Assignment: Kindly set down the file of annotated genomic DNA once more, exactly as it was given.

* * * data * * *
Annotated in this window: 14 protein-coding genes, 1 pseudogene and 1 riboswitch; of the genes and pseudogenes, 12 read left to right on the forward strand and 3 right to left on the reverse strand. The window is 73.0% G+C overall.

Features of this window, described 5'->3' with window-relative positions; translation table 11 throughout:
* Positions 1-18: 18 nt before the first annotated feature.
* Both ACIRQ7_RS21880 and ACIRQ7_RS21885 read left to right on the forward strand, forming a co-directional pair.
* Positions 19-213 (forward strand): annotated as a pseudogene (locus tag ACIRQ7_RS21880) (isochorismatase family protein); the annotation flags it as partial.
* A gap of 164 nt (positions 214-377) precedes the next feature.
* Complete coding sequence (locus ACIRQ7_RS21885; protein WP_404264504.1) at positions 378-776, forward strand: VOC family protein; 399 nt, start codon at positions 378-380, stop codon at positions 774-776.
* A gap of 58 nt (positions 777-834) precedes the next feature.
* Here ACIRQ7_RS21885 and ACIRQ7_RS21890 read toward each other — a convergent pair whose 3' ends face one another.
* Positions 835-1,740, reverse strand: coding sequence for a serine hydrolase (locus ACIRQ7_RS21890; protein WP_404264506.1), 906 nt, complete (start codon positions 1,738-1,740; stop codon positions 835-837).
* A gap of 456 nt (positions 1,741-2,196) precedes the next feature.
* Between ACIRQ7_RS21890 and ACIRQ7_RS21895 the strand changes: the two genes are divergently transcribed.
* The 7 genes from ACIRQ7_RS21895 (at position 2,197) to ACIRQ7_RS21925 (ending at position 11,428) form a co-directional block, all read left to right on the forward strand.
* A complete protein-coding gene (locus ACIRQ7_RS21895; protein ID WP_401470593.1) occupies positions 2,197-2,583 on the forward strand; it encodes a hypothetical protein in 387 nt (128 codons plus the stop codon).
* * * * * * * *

Annotated in this window: 14 protein-coding genes, 1 pseudogene and 1 riboswitch; of the genes and pseudogenes, 12 read left to right on the forward strand and 3 right to left on the reverse strand. The window is 73.0% G+C overall.

Features of this window, described 5'->3' with window-relative positions; translation table 11 throughout:
* Positions 1-18: 18 nt before the first annotated feature.
* Both ACIRQ7_RS21880 and ACIRQ7_RS21885 read left to right on the forward strand, forming a co-directional pair.
* Positions 19-213 (forward strand): annotated as a pseudogene (locus tag ACIRQ7_RS21880) (isochorismatase family protein); the annotation flags it as partial.
* A gap of 164 nt (positions 214-377) precedes the next feature.
* Complete coding sequence (locus ACIRQ7_RS21885; protein WP_404264504.1) at positions 378-776, forward strand: VOC family protein; 399 nt, start codon at positions 378-380, stop codon at positions 774-776.
* A gap of 58 nt (positions 777-834) precedes the next feature.
* Here ACIRQ7_RS21885 and ACIRQ7_RS21890 read toward each other — a convergent pair whose 3' ends face one another.
* Positions 835-1,740, reverse strand: coding sequence for a serine hydrolase (locus ACIRQ7_RS21890; protein WP_404264506.1), 906 nt, complete (start codon positions 1,738-1,740; stop codon positions 835-837).
* A gap of 456 nt (positions 1,741-2,196) precedes the next feature.
* Between ACIRQ7_RS21890 and ACIRQ7_RS21895 the strand changes: the two genes are divergently transcribed.
* The 7 genes from ACIRQ7_RS21895 (at position 2,197) to ACIRQ7_RS21925 (ending at position 11,428) form a co-directional block, all read left to right on the forward strand.
* A complete protein-coding gene (locus ACIRQ7_RS21895; protein ID WP_401470593.1) occupies positions 2,197-2,583 on the forward strand; it encodes a hypothetical protein in 387 nt (128 codons plus the stop codon).